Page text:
Kansas governor vetoes ‘born-alive’ bill, K-12 NRA gun safety training program

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Top GOP lawmakers in the state vow to override Kelly’s vetoes

TOPEKA — Gov. Laura Kelly overruled a “born-alive” bill and an NRA-backed gun program for public schools, but the Kansas GOP plans to overturn these vetoes when the Legislature returns later this month. 

Immediately after Kelly announced her vetoes Friday, Republican lawmakers, who hold a legislative supermajority, announced in a series of released statements their plans to override the Democrat’s vetoes.

Senate President Ty Masterson, R-Andover, said Kelly’s rejection of the two bills showed a lack of willingness to work across the aisle.

“The governor has opted to abandon all semblance of moderation and side with the most extreme elements in her party,” Masterson said in a Friday news release. “The result is that our veto session will now be quite busy.” 

To override Kelly’s vetoes, 84 votes are needed in the House, and 27 are needed in the Senate. The proposed NRA program, which has been debated for years, passed the House 78-43 and the Senate 31-8, meaning the GOP may not be able to gather enough votes to override the measure. 

The bill would encourage elementary and middle school students to participate in the Eddie Eagle program, an NRA-developed child gun safety curriculum. 

From kindergarten through grade five, Kansas children in participating school districts would be instructed with the Eddie Eagle program, and grades six through eight would either use Eddie Eagle or other gun programs offered by the Kansas Department of Wildlife and Parks.

Critics have said the training program isn’t effective and that lawmakers should work toward stricter gun laws rather than child gun training.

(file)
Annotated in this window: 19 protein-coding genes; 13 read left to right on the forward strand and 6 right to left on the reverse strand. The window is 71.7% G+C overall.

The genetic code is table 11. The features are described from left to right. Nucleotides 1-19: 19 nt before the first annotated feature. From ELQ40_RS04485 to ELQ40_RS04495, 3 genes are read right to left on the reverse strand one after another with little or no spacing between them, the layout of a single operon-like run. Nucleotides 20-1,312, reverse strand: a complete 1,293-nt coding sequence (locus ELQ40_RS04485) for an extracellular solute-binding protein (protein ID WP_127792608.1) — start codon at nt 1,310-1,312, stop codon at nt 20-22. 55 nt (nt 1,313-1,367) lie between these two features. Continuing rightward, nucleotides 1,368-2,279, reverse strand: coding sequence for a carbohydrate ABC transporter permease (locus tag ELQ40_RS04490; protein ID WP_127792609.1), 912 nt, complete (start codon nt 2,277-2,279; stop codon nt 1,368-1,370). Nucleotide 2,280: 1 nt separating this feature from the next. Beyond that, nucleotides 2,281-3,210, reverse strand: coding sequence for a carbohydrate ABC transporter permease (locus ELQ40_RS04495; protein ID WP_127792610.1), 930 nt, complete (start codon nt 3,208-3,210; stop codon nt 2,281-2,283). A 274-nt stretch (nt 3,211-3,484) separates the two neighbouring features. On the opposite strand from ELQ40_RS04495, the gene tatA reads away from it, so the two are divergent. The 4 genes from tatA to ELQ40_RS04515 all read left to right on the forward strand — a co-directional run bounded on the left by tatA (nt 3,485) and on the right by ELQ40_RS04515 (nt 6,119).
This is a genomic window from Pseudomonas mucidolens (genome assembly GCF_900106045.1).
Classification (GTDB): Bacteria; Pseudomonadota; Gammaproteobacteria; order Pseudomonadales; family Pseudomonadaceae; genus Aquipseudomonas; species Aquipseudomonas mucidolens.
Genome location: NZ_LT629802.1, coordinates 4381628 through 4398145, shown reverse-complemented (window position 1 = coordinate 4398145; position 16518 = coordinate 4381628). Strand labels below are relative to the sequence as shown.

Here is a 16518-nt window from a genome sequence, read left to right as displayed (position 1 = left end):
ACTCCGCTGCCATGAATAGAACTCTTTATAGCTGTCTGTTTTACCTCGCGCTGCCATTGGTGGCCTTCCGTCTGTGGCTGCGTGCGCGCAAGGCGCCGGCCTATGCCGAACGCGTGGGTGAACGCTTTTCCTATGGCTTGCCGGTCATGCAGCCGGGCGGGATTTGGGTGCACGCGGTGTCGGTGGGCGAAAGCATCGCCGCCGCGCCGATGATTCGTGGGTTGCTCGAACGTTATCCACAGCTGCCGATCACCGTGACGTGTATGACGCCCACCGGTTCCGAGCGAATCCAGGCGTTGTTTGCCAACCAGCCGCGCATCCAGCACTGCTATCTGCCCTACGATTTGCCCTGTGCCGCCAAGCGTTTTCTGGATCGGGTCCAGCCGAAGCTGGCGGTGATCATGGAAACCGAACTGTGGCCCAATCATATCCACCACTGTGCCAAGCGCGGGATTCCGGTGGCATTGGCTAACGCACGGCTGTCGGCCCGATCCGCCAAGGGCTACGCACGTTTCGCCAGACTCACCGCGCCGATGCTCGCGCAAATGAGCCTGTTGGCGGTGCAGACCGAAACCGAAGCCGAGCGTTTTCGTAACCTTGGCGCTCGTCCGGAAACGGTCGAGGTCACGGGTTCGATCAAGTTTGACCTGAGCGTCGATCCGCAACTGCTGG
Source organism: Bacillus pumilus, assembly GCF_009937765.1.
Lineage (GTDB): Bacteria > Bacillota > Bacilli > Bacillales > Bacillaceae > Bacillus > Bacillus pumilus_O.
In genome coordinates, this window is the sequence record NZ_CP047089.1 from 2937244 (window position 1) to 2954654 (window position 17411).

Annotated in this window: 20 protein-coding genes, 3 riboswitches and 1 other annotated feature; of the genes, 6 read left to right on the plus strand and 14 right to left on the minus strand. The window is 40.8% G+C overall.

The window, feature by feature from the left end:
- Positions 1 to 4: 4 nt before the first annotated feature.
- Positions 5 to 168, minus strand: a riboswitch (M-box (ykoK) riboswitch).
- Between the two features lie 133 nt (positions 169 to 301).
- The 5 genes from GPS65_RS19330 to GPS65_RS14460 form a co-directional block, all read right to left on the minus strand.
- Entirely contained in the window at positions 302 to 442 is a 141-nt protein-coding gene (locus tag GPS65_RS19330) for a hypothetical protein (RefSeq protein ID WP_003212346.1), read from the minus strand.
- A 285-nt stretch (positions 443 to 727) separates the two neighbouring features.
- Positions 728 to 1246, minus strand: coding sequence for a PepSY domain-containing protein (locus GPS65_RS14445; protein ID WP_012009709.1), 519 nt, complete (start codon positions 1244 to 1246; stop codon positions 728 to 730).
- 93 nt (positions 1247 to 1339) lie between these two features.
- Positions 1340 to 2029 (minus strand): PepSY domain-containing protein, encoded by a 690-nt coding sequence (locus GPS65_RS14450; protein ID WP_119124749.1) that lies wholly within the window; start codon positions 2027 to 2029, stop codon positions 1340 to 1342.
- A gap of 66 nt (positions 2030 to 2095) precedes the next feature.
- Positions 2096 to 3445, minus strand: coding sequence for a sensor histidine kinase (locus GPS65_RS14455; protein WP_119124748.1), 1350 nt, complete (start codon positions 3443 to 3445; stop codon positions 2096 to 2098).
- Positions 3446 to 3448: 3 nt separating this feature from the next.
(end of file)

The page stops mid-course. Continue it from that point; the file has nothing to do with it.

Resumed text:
Kelly said local school boards and the State Board of Education should decide K-12 education, not lawmakers pushing agendas.  

“This bill is yet again an act of legislative overreach, an attempt to override our locally elected leaders and insert partisan politics into our children’s education,” Kelly said in a Friday news release.  

House Speaker Dan Hawkins, a Wichita Republican, also mentioned politics in a Friday news release on Kelly’s veto. 

“It’s clear that with the veto of the Eddie Eagle GunSafe firearm safety bill, Governor Kelly cares more about scoring political points simply talking about gun safety rather than taking action to actually increase the safety of our children around firearms,” Hawkins said. 

In an average year, 456 people die and 655 are wounded by guns in Kansas, according to Everytown for Gun Safety statistics. The organization estimated that gun deaths and injuries cost Kansas $5.7 billion each year, of which $95.1 million is paid by taxpayers. 

‘Born-alive’ bill

The “born-alive” bill was passed in the Senate 31-9, while the House approved the measure 86-36. 

The legislation, which is backed by anti-abortion organizations and lobbyists, would require health professionals to help infants that survive a botched abortion and send these newborns to a hospital or face criminal and civil sanctions. Kelly vetoed a similar bill in 2019.

“This bill is misleading and unnecessary,” Kelly said. “Federal law already protects newborns, and the procedure being described in this bill does not exist in Kansas in the era of modern medicine.” 

Supporters of the legislation have argued that newborns with a heartbeat or who are breathing had been left to die in abortion clinics, but have given no evidence of this occurring in Kansas. Critics of the “born-alive” bill say no one is killing infants and that the bill is anti-abortion propaganda. 

Masterson called Kelly’s opposition to the bill a “barbaric and extreme position.”

“With this veto, the governor has sadly indicated she believes that Kansas should be more like New York where even babies born alive do not have the protection of law,” Masterson said. 

Senate Democratic Leader Dinah Sykes echoed Kelly’s message in a news release following the veto announcement. 

“There is no circumstance in which an abortion is performed in Kansas where an infant can be born alive,” Sykes said. “It simply does not happen.”

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